Towards the third phase of the Philippine revolution, theater was an inextricable part of the resistance. Aurelio Tolentino and his contemporaries dared to stage productions that literally landed them in jail. Theater was dangerous then—both for the seditious artists and the establishment it fought against. The possibility that art could help topple regimes is exhilarating, and Aurelio’s life ought to be the tale that is told and retold in the medium that he used as his pistol.
His story is not often recounted, and Tanghalang Pilipino attempted to rectify this oversight with “Aurelio Sedisyoso”, a rock sarswela billed as a sequel to steampunk musical, “Mabining Mandirigma”. The artistic pedigree behind this musical is off the charts; the kind of people who need no introductions. The book and lyrics are by Nicanor Tiongson, music and composition by Joed Balsamo, choreography by Denisa Reyes, and direction by no less than Chris Millado, with Manny Pambid as dramaturg.
But it seems too many cooks have spoiled the broth.
From the beginning, “Aurelio Sedisyoso” was overwhelming. The theater was inverted, where the audiences were set up on bleachers and monoblocs on stage while the set (by Toym Imao) was built into the audience section. This inversion is the first of many symbolisms throughout the experience. Aurelio Tolentino lived and died by the stage, and I suppose situating the audience on stage was to give us a little taste of that sensation, but the most profound effect it had was on the show’s acoustics—it was too loud and most of the time, incomprehensible.
Imao’s set is suspended pathways connecting into a wide wooden ramp that starts from the back of the theater and ends upstage. There were candlelit statues peppered around the set that gives the impression of a graveyard or perhaps something dark and dystopian. Often, lighting (by Katsch Catoy) and projections (by G.A. Fallarme) would muddle the already too busy set adding even more unnecessary visual stimulus.
The costumes (by James Reyes) were combinations of 19th century local garb and hip, modern androgyny. Reyes’s choreography is as out of its own time as the show’s technicals. Most baffling were specific gestures Tolentino and his actors and comrades would perform in way of greeting. Every aspect of the show tells the audience that they’re watching a rock sarswela—just in case we didn’t notice.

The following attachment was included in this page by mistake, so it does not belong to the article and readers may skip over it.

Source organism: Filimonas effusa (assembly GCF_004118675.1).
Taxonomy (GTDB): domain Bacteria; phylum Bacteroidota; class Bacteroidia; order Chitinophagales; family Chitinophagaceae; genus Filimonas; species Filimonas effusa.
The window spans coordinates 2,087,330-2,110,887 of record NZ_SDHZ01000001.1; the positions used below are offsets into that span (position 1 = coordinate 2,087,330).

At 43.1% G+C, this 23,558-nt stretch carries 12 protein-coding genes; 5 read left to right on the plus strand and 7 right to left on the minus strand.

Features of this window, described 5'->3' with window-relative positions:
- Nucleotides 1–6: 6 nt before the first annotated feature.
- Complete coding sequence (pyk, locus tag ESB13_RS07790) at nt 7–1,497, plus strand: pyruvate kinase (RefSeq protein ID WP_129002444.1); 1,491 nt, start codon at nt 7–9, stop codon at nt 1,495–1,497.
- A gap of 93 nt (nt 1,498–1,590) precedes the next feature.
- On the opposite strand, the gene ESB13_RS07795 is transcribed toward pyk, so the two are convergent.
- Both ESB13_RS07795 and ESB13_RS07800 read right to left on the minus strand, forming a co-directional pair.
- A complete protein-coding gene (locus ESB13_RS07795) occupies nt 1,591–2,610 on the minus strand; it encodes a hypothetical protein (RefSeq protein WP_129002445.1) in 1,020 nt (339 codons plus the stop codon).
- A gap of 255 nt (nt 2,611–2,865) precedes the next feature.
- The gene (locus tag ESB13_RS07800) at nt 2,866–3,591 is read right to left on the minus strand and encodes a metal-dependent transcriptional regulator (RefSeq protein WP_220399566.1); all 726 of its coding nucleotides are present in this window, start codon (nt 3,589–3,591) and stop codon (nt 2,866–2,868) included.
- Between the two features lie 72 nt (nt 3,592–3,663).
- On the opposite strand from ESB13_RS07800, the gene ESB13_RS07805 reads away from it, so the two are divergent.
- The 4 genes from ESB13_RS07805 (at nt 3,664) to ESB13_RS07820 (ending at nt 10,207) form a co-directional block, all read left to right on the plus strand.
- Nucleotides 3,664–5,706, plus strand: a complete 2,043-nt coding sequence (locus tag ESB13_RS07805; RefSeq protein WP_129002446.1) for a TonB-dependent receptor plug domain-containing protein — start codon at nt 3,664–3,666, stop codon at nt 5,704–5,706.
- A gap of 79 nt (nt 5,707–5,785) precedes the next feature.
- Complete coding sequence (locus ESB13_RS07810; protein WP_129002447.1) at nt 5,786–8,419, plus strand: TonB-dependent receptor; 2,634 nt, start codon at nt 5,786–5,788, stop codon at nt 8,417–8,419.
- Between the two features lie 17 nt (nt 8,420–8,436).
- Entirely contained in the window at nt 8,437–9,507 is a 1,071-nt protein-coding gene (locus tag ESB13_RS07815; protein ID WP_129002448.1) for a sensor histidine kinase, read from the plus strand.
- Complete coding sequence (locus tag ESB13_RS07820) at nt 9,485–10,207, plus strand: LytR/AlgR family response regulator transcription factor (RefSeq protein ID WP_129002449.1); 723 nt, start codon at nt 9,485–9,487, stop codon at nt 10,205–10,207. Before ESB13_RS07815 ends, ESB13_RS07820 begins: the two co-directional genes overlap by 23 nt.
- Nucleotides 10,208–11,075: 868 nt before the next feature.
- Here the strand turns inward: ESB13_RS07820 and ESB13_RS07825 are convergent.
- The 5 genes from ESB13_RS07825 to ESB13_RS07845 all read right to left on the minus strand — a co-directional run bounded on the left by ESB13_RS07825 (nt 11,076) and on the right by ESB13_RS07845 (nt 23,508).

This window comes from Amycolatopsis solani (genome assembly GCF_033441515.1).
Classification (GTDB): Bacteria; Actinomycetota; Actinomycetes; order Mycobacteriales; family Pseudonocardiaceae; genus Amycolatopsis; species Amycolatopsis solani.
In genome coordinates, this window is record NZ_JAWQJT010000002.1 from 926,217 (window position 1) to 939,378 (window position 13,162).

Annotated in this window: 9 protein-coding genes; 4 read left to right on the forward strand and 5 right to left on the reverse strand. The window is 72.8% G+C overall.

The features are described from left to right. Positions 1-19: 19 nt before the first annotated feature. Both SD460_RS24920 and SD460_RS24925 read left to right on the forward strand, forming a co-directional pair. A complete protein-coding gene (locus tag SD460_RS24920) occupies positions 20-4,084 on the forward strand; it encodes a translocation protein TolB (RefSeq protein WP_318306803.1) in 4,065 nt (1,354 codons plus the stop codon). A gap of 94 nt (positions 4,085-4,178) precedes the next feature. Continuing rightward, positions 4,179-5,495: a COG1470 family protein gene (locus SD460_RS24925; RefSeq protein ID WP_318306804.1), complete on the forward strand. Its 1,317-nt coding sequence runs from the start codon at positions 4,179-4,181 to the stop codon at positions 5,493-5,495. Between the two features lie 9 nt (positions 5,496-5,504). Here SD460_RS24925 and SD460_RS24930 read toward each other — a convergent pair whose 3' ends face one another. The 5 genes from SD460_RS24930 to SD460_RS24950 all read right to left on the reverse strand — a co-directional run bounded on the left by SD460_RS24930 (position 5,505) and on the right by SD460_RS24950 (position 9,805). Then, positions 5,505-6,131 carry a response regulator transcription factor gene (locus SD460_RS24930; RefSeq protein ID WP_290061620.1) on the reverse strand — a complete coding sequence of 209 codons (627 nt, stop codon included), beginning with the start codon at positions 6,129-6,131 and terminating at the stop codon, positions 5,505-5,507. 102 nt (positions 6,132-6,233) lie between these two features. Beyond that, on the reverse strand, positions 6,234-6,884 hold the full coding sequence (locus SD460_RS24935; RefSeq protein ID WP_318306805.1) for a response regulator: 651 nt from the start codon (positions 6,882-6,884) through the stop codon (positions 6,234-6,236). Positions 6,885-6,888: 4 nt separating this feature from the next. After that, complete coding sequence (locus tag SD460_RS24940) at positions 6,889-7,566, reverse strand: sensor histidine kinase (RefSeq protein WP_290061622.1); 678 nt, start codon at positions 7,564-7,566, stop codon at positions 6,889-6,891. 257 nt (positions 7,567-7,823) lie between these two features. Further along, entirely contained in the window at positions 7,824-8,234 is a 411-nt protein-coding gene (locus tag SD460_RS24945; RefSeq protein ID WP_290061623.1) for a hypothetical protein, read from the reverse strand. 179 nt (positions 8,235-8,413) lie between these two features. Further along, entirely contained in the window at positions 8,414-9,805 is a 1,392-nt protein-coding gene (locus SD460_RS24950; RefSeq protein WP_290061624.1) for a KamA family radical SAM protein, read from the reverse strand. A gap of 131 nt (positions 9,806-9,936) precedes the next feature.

The show also features plenty of songs that cross genres from ballads to rock to hiphop. An energetic number featuring Tolentino’s actors company singing about love and courtship was easily one of its best, as was another where Tolentino (David Ezra) sang about his love for the stage. Curiously, both these songs (and plenty others) didn’t move the plot along, stalling the show’s plot.
The narrative is also bloated by theatrics that sinks its central story still further. The introduction of Tikbalang (Jonathan Tadioan)—an allegorical character for Big Bad America—and his partner gave the show plenty of ways to elicit easy laughs and gimmicks. Act 1 closes with Tadioan—as an incarnation of Lady Liberty—clad in a silk dress sliding through the stage in a giant horse off a carousel, an act 2 scene has his assistant donning Marilyn Monroe’s iconic white dress. Never mind that this story predates her by a couple of decades.
David Ezra’s performance keeps the show from going completely off course. He is well-cast as our serious, straight-shooting hero. His magnetism, impressive singing, and sheer stamina was the sobering presence that anchors the audience back to why this musical exists in the first place: Aurelio.
The show is, to its credit, full of great performances. Tadioan’s take on Tikbalang was a good foil against Ezra’s Tolentino. (It must be noted that the role was supposed to be played by film actor Baron Geisler, with JV Ibesate as understudy—neither performed the role on opening night.) Hazel Maranan’s Saling was beautifully emotional and aggrieved over her husband’s sedition. Phi Palmos, Blanche Buhia, Paw Castillo, and Aldo Vencilao were also excellent in their featured roles.
Overall, Tanghalang Pilipino’s “Aurelio Sedisyoso” was too much style, and not enough substance, with all its many aspects clashing to dominate over each other. We were supposed to be learning about the man above anything else. This was the show’s most grievous error: burying the fascinating tale of Tolentino’s life—one that was filled with art, heroism, and love for the Filipino—that should have, would have stood on its own.